cART has dramatically changed the phenotype of HIV-associated neurocognitive disease (HAND), but has neither eradicated it or decreased its prevalence. Thus we hypothesize there is a reversible metabolic component of HIV-1 associated neurologic disease with the molecular target of mixed lineage kinase type 3 (MLK3) that we can define in laboratory models, design rational adjunctive neuroprotective drugs for using our series of lead compounds URMC-099c*, then test in our in vitro and in vivo models of NeuroAIDS, with the goal of advancing the most efficacious development compound to the FDA for IND filing within this grant cycle. In the previous cycle, we validated MLK3 as an enzyme pathologically activated by HlV-1 neurotoxins, then successfully developed a small molecule MLK3 inhibitor, URMC-099 capable of achieving therapeutic concentrations in the CNS. For this competing renewal application, we have built on our experience with our industry partner to synthesize a series of small molecule MLK3 inhibitors with drug-like properties for testing in our models of HAND that investigate neuroinflammation and synaptodendritic damage. Thus, our administrative Core A will coordinate all projects and cores as follows: Project 1 will test novel URMC-099c* developed by our industry partner, Califia Bio, Inc (Project 2) to determine in vitro and in vivo endpoints of MLK3 inhibition in preventing neuroinflammation and synaptodendritic damage. Project 1 will use mathematical modeling and biostatistical expertise in Sub-Core A, supported by the URMC D-CFAR to formulate algorithms of efficacy for advancement of URMC-099c* in Projects 2 and 3. Project 2 will use a hypothesis-driven testing funnel with models developed in Project 1 to advance the synthesis of URMC-099c* to development compound (i.e. final drug formulation). Project 3 will test the most efficacious of URMC-099c* in a CD34 chronic murine model of HAND using novel in vivo neuroimaging (magnetic resonance spectroscopy, diffusion tensor imaging, SPECT) techniques to assess neuroprotection. Additionally, in the latter half of this program, Project 3 will test the efficacy of our development compound in a chronic monkey model of HAND with support by the UNMC P30 "CHAIN" Center. With the support of the URMC CTSI, Core A will then apply to the NIH Rapid Access for Interventional Development (RAID) program for good laboratory practice (GLP) scale-up and manufacture, as well as remaining safety and toxicity studies of our development compound, prior to filing an IND with the FDA. Our PPG as configured defines a paradigm for a bench-to-bedside path to adjunctive therapy based on MLK3 inhibition.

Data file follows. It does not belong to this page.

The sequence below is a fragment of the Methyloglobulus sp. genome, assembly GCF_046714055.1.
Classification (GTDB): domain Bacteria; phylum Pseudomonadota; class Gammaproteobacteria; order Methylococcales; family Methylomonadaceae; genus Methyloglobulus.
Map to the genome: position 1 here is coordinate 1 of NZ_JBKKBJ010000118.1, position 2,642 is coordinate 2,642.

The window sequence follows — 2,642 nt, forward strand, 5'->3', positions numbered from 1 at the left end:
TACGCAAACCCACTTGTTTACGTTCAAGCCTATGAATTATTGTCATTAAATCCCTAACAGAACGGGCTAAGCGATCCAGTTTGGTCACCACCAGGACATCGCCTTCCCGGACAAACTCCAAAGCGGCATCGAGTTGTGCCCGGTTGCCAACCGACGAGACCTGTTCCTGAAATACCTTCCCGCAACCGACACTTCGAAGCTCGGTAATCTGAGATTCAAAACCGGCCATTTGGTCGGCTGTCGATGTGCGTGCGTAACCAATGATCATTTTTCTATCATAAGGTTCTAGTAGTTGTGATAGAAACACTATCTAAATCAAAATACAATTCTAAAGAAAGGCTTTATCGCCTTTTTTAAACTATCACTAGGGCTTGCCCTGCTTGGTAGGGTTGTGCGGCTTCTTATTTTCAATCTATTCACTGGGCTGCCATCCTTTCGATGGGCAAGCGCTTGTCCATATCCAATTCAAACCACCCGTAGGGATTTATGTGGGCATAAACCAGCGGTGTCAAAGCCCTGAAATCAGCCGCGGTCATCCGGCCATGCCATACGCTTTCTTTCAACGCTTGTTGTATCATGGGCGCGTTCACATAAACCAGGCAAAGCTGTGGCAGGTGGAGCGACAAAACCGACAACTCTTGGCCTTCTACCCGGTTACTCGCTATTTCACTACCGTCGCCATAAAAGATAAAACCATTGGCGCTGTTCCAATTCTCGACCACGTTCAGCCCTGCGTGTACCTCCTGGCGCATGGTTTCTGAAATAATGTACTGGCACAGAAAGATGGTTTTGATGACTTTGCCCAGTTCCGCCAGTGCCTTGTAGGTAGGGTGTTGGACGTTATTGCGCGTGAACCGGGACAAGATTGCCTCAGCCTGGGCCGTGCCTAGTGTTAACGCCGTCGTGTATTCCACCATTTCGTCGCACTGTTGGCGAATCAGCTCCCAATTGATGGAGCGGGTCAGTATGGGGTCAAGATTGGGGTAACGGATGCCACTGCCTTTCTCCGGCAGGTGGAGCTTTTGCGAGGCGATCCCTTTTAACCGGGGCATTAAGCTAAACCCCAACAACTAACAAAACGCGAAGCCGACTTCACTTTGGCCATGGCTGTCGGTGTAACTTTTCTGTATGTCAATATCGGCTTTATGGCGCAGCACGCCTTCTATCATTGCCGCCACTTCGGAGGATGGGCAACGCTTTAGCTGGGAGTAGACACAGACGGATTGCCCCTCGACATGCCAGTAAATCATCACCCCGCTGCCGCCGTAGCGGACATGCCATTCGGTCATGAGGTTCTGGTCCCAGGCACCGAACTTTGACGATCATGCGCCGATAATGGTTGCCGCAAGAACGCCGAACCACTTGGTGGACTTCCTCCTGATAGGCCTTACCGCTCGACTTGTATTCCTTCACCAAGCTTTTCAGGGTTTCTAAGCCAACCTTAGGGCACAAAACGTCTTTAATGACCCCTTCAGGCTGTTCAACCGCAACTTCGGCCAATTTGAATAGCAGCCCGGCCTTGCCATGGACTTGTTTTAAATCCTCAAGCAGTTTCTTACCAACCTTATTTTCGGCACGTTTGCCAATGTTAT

This program project will use expertise in medicinal chemistry, immunology, virology and neuroscience to develop a new drug for testing in preclinical models of HlV-1 associated neurocognitive disease (HAND). At the end of this project period, the group will apply to the NIH RAID program for support in scaling up the synthesis, manufacture and safety testing of this drug for investigational new drug (IND) filing with the FDA.
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